Today, my friend the Wizard Chimp* arrived for a 5-day visit. This is a good thing.
Chimpy is one of those people who never met a gadget or social media format she didn't like. Her main packing issues were what bits of technology she should take with her.** Things like clothes were secondary.
She finds my approach to technology... cute. Two incidents from this morning illustrate the wide spectrum of non-technophobes' use of technology:
1. She saw my phone, and it was like she'd entered Amish country. A couple of years ago, I dropped my contract-based cell phone, and it gave up the ghost a few months before the two-year contract period expired, which would seem to have required me to pay hundreds of dollars for a cheap phone from the service provider's store.*** I emphatically did not want to do that, so the helpful person at the phone place suggested I go to the nearest big box electronics store and buy a burner phone. They would then install my SIM card in the new, disposable thingy. I had no idea you could do this. So I did, and paid $30 for a phone, the features of which include: 1) sending and receiving phone calls, and 2) sending and receiving text messages. There is not even a cheap camera in it, which is fine, because I have a real camera. And this morning, I left it at home. "I can't believe my best friend is someone who doesn't have a smart phone, and doesn't even bother to take the phone she has with her," she said.
2. While Chimpy checked in with the gazillion social media things she's on, I paid my bills. While much of this was done online, the process included writing things down in my paper checkbook register, doing the math in my head, and scribbling out a monthly budget on the back of a credit card receipt to figure out how much money Visa got this month. She was agog with wonder.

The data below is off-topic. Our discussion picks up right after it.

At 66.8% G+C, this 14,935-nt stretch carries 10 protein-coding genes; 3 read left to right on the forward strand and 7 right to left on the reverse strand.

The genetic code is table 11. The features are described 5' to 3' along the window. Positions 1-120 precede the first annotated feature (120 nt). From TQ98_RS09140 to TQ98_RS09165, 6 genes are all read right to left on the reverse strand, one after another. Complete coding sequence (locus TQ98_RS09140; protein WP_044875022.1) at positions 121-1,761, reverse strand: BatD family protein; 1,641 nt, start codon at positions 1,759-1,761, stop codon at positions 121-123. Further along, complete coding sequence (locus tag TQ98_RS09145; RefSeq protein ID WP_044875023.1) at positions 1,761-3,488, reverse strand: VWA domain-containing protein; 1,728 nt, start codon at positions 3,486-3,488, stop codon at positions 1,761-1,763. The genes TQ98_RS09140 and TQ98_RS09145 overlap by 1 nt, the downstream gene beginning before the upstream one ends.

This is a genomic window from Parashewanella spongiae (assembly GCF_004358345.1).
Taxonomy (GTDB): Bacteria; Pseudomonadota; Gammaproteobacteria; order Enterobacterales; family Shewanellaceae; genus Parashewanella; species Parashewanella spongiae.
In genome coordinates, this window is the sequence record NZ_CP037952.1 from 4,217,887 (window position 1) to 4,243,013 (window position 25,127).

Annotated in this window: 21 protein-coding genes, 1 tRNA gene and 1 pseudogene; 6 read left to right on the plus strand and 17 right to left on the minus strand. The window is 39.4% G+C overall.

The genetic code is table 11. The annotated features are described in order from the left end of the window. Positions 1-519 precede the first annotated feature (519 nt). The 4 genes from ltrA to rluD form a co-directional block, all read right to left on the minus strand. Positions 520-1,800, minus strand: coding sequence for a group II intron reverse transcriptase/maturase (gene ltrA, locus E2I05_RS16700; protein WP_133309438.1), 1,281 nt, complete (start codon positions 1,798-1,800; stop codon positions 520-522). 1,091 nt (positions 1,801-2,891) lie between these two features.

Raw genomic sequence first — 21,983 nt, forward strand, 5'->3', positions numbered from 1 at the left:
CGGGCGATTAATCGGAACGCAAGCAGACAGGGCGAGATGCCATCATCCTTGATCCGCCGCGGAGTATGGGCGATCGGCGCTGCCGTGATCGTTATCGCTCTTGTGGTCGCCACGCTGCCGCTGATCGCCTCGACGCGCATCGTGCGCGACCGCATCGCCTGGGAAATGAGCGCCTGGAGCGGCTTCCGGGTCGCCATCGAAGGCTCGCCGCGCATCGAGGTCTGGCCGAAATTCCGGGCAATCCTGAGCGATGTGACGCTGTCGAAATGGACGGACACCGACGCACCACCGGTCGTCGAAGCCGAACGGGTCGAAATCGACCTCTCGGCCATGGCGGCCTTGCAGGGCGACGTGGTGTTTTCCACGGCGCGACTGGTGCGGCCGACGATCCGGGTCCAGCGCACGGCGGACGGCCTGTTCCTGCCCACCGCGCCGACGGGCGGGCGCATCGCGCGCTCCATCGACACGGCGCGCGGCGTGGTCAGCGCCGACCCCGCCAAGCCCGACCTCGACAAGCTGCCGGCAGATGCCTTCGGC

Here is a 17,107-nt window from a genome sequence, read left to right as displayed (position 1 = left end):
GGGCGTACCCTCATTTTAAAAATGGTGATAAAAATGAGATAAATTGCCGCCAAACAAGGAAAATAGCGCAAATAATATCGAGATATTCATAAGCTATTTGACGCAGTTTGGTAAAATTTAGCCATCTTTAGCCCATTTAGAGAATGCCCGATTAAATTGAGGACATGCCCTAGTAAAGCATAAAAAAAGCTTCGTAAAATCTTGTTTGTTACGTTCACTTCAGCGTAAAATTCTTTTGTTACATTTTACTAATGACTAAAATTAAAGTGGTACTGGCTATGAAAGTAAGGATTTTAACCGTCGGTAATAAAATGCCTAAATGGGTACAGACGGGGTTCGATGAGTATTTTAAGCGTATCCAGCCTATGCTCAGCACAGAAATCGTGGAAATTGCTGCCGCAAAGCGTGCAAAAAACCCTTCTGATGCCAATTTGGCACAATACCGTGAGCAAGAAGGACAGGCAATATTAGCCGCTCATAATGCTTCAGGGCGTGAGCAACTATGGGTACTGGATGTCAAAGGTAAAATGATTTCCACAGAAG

Now, as you know, I don't have a problem with technology. I, of course, have a bit of web presence. I use things like Scrivener and Zotero to get my work done. I ditched the landline ages ago. But I think our approach differs in where we draw the line between "necessity" and "convenience" (and also, perhaps, "too much of a pain in the ass to bother with"). We find each other's approach an endless source of amusement. And the fact that we can be amused, rather than disdainful, is part of why we're such good friends.
*It's a long story.
**She ended up with: iPad + portable keyboard, smart phone, kindle, and digital camera. I think.
***Seriously, this whole thing about getting sucked into a two-year contract to avoid paying $300 for even a cheap-ass phone? It makes me indignant. There is technology you need, so you pay for it. Then there is technology that marketers try to convince you you need, and they charge you through the nose for it. Grrr....